Billy Bragg has removed his music from the MySpace website as he fears it could be used without his permission.
Bragg's songs include New England, which was a hit for Kirsty MacColl
The musician is objecting to a clause in the terms and conditions which he claims could allow MySpace to do what they want with it.
But a UK-based spokesman for MySpace, which is owned by News Corporation, said it does not have any ownership rights over any music put on the site.
The online networking site is popular with musicians posting their work.
Stars such as Robbie Williams, Madonna and U2 are among the artists who all have homepages on the site.
In a posting on Bragg's homepage, his representative said: "Once an artist posts up any content (including songs) it then belongs to MySpace (aka Rupert Murdoch) and they can do what they want with it, throughout the world, without paying the artist."
"Because of this we've had to take all of Billy's songs down."
The clause which has raised concerns states artists "grant to Myspace.com a non-exclusive, fully-paid and royalty-free, worldwide licence (with the rights to sublicense through unlimited levels of sub licensees) to use, copy, modify, adapt, translate, publicly perform, publicly display, store, reproduce, transmit and distribute such content on and through the services".
But the MySpace spokesman said the copyright remains with the musician at all times and the clause is there only to allow the music to be used on the site in the way the artist intended.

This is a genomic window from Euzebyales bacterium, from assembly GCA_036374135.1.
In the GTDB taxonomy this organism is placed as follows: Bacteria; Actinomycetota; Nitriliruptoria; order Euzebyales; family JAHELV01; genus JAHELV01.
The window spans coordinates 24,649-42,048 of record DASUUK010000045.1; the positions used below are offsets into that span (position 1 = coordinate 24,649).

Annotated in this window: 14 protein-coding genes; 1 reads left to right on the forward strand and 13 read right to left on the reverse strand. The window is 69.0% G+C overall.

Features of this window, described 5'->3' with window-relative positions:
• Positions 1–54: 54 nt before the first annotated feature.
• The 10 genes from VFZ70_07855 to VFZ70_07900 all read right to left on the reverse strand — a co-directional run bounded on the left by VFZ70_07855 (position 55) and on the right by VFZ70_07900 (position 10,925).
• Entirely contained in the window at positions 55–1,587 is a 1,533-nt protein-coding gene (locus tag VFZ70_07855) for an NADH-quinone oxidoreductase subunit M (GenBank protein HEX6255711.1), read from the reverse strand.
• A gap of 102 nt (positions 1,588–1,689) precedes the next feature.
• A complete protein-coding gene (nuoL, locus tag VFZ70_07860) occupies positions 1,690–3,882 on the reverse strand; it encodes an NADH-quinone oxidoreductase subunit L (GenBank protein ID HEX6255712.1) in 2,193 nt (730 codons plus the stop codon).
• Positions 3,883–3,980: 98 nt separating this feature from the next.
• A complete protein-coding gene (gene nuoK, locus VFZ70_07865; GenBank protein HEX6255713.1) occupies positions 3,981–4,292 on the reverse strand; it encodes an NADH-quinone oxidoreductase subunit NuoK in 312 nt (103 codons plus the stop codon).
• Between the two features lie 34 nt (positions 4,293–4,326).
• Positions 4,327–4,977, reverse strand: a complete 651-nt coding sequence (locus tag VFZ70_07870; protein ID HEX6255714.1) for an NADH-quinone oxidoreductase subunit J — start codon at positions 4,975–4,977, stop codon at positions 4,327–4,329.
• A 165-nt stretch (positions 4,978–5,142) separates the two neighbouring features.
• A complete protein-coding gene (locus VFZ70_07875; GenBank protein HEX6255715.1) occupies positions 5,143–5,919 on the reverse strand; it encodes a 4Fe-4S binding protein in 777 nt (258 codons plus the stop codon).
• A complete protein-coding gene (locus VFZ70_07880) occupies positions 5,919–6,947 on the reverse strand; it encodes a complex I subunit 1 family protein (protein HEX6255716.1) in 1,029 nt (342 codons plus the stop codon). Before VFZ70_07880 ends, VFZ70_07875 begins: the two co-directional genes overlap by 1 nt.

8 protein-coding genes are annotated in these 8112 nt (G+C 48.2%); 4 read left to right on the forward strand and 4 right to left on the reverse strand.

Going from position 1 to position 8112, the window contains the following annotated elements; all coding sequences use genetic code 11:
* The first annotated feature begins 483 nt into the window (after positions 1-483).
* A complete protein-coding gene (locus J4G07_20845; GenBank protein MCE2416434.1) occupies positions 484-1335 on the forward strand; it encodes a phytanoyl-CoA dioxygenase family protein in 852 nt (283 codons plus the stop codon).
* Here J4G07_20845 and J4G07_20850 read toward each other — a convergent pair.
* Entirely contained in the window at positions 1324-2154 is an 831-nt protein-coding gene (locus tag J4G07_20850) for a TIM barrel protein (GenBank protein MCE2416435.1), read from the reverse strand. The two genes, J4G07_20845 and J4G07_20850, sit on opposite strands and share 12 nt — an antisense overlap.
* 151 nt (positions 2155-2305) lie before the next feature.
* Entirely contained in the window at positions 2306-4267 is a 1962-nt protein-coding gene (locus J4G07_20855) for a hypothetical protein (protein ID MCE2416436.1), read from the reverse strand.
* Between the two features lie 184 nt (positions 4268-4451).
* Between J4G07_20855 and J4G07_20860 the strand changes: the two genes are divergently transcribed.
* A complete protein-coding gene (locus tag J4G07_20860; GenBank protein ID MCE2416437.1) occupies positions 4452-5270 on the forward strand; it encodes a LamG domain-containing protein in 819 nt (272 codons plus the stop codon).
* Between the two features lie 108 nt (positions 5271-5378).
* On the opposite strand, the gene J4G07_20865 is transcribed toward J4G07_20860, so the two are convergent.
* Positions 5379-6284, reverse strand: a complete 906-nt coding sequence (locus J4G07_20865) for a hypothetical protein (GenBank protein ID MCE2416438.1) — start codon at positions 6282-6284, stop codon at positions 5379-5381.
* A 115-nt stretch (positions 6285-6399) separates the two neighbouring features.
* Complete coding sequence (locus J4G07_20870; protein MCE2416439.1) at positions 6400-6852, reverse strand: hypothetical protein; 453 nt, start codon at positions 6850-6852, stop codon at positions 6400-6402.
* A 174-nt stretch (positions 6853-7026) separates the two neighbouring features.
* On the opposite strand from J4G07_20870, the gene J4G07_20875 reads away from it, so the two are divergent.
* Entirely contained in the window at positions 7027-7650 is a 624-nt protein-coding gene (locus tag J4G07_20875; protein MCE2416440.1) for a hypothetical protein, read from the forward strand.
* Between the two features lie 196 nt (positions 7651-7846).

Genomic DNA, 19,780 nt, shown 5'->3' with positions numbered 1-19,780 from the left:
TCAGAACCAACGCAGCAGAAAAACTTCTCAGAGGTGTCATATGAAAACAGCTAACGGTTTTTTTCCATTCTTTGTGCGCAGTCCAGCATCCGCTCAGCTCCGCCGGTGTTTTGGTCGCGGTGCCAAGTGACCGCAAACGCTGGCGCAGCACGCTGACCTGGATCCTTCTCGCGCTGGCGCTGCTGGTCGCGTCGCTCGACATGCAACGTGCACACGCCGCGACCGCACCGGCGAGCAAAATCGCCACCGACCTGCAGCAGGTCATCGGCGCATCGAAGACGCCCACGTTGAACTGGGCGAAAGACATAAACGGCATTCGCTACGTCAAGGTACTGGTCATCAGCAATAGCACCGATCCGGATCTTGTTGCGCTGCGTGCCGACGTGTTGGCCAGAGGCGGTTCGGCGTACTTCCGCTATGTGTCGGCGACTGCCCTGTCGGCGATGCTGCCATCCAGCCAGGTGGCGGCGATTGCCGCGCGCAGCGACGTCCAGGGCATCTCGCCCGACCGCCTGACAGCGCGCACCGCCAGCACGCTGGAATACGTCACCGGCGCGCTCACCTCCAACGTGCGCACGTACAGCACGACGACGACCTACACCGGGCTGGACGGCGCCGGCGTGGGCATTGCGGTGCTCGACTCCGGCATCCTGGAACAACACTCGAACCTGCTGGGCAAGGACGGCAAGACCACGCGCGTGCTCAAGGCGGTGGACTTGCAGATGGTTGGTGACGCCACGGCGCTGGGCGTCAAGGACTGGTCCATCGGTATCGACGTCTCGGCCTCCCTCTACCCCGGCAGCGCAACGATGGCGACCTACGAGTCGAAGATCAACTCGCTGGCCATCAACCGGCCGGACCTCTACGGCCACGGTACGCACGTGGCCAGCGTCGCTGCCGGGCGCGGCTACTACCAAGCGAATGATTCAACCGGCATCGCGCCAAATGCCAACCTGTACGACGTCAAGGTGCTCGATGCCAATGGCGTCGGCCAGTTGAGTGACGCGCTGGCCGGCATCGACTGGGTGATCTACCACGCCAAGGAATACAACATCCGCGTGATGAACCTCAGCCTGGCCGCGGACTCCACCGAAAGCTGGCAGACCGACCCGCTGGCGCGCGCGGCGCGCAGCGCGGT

He added that once the music is removed from the site the licence to MySpace is terminated.
In a statement, MySpace said: "Our terms of service are designed merely to allow artists to offer fans their music on MySpace and to permit the site to function as designed.
"Because the legalese has caused some confusion, we are at work clarifying it to make very clear that MySpace is not seeking a licence to do anything with an artist's work other than allow it to be shared in the manner the artist intends.
"Putting music on MySpace does not give us the right to sell it - the musicians own their content and can do with it as they wish.
"Obviously, we don't own their music or do anything with it that they don't want."
It added: "Because MySpace respects artists and the work, we go to great lengths to ensure their content is treated properly."